The defendants argue that the complaint does not provide factual allegations to suggest an actual agreement among the defendants. (Defs.' Opp'n at 9.) In Twombly, the plaintiffs attempted to show an agreement based on parallel conduct expressed by the absence of competition or resistance to enter other territories, but did not show a basis for how or why the defendants may have conspired. Twombly, 127 S.Ct. at 1970-72. See also Aktieselskabet AF 21. Nov. 2001 v. Fame Jeans, Inc., 511 F. Supp. 2d 1, 17 (D.D.C. 2007) (stating that the Twombly plaintiffs did not present any facts to "compel an inference as to the motive for [anticompetitive] conduct").

Unlike in Twombly, the plaintiffs here do not rely on only bare allegations of parallel behavior, or assume that there is a conspiracy because there is an "'absence of any meaningful competition.'" See Twombly, 127 S.Ct. at 1970. The complaint alleges facts providing circumstantial evidence of a price fixing agreement. It alleges that the natural gas total resource base had not decreased, that the prices had risen and never fallen below an agreed-upon price, that the defendants had reported high profits, City of Moundridge, 471 F. Supp. 2d at 40-41, and that Hurricanes Katrina and Rita should not have affected the market as the defendants claimed and they were only a pretextual reason to justify withholding market supply to create an artificial shortage. (Second Supplemental Compl. ¶¶ 36, 37.) It also identifies the years and locations where the agreement was reached and the defendants who participated. (Second Supplemental Compl. ¶¶ 15, 17, 18.) These facts support an inference that the "defendants conspired to raise prices to reap the enormous benefits described by plaintiffs" and that the "defendants falsified their statement about the shortage of natural gas to increase their profits." City of Moundridge, 471 F. Supp. 2d at 41.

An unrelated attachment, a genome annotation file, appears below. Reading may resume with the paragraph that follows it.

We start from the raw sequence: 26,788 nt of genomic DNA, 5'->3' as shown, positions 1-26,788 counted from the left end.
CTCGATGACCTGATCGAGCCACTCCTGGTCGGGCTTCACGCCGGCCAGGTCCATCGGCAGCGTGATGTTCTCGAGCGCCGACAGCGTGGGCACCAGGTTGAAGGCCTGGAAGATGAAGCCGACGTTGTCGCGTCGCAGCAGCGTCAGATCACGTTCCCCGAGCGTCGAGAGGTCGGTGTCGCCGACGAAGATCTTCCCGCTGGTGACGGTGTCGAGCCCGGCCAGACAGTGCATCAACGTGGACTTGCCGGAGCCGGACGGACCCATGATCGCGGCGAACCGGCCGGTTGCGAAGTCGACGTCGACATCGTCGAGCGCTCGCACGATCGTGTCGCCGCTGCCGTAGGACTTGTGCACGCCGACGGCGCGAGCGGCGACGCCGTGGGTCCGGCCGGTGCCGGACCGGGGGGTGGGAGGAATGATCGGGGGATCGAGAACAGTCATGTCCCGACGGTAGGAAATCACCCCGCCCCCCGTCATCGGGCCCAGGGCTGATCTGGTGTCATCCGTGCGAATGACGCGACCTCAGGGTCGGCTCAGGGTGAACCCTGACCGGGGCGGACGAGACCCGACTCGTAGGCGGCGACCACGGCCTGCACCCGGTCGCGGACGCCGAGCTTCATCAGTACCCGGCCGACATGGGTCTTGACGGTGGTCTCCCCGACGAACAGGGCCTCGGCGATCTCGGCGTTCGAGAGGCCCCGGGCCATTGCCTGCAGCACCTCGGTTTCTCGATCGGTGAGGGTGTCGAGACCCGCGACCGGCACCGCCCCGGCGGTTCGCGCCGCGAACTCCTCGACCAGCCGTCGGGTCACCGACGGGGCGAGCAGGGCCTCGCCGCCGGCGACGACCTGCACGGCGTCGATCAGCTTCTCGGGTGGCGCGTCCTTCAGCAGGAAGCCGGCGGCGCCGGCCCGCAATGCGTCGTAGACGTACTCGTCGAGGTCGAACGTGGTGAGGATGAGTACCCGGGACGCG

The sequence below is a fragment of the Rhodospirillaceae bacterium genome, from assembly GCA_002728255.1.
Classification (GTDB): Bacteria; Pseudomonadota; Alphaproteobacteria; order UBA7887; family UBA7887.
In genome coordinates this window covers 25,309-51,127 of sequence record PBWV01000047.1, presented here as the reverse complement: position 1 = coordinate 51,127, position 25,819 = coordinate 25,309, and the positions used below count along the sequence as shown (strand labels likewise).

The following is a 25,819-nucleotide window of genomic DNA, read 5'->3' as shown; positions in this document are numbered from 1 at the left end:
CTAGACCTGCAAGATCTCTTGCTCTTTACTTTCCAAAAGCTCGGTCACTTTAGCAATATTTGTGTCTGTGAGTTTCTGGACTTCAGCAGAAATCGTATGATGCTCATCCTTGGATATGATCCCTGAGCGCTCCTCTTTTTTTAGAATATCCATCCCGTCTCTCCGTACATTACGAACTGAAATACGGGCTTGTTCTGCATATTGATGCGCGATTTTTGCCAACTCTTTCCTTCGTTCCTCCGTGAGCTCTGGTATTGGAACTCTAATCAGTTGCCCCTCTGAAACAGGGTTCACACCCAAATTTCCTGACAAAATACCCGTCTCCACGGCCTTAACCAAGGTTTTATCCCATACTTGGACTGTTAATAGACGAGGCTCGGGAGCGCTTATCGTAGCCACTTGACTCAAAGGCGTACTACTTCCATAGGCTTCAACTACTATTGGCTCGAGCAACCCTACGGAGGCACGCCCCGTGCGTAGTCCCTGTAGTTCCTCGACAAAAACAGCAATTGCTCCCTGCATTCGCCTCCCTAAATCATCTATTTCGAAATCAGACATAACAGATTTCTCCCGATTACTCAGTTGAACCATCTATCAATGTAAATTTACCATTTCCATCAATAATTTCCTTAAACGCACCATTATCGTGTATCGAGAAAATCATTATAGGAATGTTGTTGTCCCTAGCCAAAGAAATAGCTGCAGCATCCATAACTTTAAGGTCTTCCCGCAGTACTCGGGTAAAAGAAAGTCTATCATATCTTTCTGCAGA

The defendants also argue that "there are no facts alleged suggesting that higher natural gas prices were the result of an agreement amongst Defendants as opposed to each Defendant's independent business decision[,]" because "it is always in a company's independent self-interest . . . to increase its profits." (Defs.' Reply Br. in Support of Mot. for Reconsideration & Opp'n to Pls.' Mot. for Leave ("Defs.' Reply Br.") at 5, 7.) The Twombly district court examined whether the plaintiff had adequately pled the "plus factors," which involved economic interests and motives, believing that the plaintiffs must "allege additional facts that 'ten[d] to exclude independent self-interested conduct as an explanation for defendants' parallel behavior.'" Twombly, 127 S.Ct. at 1963. The Supreme Court stated that the sufficiency of Twombly's complaint "turn[ed] on the suggestions raised by this [parallel] conduct when viewed in light of common economic experience[,]" id. at 1971, but did not explicitly require that plaintiffs prove the plus factors at the pleading stage. The Supreme Court stated that heightened pleading was not required, id. at 1973 n.14, and differentiated between the summary judgment and motion to dismiss standards, noting that "a § 1 plaintiff's offer of conspiracy evidence must tend to rule out the possibility that the defendants were acting independently" at the summary judgment stage. Id. at 1964, 1973 n.14 (noting that at the pleading stage, the concern was not with the particularity of the factual allegations, but with whether the complaint "in toto . . . render[ed] plaintiffs' entitlement to relief plausible"). See also Iqbal v. Hasty, 490 F.3d 143, 155, 157-58 (2d Cir. 2007) (noting the confusion over Twombly's standard and concluding that Twombly does not require heightened pleading, but rather implemented a "flexible 'plausibility standard,' which obliges a pleader to amplify a claim with some factual allegations in those contexts where such amplification is needed to render the claim plausible").